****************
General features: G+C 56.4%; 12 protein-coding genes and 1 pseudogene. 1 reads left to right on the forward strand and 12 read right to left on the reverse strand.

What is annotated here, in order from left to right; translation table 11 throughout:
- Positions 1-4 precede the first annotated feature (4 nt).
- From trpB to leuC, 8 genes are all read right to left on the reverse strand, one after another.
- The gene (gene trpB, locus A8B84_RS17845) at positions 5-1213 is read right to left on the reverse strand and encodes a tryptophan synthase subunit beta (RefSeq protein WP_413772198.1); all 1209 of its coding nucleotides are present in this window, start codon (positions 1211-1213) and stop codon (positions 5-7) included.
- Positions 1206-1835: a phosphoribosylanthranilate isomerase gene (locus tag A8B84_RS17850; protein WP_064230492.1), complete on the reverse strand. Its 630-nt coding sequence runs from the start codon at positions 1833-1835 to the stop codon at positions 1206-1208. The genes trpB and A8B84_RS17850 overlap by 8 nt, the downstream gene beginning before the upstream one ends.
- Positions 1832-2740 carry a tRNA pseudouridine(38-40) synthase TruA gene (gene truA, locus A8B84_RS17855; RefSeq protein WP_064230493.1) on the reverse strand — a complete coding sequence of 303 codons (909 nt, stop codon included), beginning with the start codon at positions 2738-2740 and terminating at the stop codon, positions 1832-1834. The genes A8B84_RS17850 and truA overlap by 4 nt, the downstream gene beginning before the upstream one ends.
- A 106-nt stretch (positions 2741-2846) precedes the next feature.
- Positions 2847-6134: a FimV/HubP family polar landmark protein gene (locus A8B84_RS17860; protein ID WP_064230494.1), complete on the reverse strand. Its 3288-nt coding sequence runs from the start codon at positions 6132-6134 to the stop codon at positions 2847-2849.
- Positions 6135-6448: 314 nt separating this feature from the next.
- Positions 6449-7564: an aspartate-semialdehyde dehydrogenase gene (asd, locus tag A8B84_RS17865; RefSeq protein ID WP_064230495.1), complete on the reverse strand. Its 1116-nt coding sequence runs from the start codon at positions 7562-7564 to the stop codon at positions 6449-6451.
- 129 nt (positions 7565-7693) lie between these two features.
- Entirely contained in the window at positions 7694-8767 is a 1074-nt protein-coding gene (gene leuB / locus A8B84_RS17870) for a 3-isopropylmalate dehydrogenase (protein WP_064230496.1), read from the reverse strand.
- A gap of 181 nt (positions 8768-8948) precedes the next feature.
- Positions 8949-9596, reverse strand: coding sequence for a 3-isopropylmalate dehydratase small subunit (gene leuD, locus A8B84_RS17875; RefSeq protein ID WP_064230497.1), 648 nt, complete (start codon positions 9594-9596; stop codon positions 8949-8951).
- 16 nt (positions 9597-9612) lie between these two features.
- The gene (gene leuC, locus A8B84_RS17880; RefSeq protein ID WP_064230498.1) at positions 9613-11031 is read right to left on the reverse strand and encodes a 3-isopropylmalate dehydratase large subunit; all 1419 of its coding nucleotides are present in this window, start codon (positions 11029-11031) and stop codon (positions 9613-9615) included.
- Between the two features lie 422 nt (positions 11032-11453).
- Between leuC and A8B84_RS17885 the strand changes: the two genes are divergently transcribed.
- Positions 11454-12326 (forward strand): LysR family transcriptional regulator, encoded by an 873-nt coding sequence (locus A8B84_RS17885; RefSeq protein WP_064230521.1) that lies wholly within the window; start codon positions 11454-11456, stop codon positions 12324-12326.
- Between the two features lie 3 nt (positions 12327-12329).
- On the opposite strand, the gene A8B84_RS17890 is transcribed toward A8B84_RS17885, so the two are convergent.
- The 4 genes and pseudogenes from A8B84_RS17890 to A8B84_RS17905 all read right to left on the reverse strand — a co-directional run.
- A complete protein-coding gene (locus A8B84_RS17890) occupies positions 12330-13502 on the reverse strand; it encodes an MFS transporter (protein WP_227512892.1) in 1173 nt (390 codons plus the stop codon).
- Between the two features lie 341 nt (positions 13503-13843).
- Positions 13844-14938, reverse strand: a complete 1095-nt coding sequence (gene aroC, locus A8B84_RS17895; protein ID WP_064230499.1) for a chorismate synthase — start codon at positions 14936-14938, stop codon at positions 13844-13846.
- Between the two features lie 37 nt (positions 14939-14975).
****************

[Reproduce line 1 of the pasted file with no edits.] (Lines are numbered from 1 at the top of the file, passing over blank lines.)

General features: G+C 56.4%; 12 protein-coding genes and 1 pseudogene. 1 reads left to right on the forward strand and 12 read right to left on the reverse strand.